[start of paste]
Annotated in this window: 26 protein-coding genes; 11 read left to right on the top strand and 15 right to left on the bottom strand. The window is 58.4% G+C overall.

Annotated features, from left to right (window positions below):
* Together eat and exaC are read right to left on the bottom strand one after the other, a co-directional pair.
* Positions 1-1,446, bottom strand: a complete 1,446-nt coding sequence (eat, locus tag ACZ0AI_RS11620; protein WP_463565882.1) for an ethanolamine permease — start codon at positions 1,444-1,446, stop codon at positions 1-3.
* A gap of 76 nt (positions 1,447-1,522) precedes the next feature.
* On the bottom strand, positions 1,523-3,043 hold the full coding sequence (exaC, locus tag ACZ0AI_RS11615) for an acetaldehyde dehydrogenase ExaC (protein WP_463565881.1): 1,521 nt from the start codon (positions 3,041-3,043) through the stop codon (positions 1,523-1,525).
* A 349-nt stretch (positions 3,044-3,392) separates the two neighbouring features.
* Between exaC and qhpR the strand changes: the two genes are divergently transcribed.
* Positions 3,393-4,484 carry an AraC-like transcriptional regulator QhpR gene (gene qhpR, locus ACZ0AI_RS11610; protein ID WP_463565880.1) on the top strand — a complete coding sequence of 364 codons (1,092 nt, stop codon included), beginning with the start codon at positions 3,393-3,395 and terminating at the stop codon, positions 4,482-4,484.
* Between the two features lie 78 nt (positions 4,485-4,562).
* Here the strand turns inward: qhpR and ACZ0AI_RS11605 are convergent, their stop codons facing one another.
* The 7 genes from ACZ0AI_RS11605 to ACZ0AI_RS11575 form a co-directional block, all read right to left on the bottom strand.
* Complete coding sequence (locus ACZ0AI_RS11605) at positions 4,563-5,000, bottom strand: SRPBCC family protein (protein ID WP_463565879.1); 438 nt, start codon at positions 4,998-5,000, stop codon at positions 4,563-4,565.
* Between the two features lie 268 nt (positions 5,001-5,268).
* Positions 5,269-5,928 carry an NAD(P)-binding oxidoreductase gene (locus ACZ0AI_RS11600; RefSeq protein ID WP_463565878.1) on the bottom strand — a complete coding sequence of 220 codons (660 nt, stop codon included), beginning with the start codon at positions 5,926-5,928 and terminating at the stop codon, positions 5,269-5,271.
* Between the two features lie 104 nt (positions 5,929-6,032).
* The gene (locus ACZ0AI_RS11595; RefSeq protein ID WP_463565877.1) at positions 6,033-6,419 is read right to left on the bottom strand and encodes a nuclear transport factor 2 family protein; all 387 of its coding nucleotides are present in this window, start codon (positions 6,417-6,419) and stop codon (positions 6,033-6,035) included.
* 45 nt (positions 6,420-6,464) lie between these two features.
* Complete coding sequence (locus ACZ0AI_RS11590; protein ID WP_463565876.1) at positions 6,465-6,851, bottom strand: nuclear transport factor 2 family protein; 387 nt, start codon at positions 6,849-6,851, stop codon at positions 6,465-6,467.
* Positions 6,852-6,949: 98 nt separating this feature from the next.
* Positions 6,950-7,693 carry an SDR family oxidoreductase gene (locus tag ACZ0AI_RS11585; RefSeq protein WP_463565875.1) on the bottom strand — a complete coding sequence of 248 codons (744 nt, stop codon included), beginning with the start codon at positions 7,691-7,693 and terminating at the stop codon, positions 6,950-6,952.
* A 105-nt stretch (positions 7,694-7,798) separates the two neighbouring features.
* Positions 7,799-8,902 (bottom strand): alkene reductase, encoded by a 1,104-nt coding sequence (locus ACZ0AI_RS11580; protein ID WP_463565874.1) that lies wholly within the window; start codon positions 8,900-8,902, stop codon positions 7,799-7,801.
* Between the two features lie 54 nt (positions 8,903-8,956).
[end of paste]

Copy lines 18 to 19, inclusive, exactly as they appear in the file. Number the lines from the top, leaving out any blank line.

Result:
* 45 nt (positions 6,420-6,464) lie between these two features.
* Complete coding sequence (locus ACZ0AI_RS11590; protein ID WP_463565876.1) at positions 6,465-6,851, bottom strand: nuclear transport factor 2 family protein; 387 nt, start codon at positions 6,849-6,851, stop codon at positions 6,465-6,467.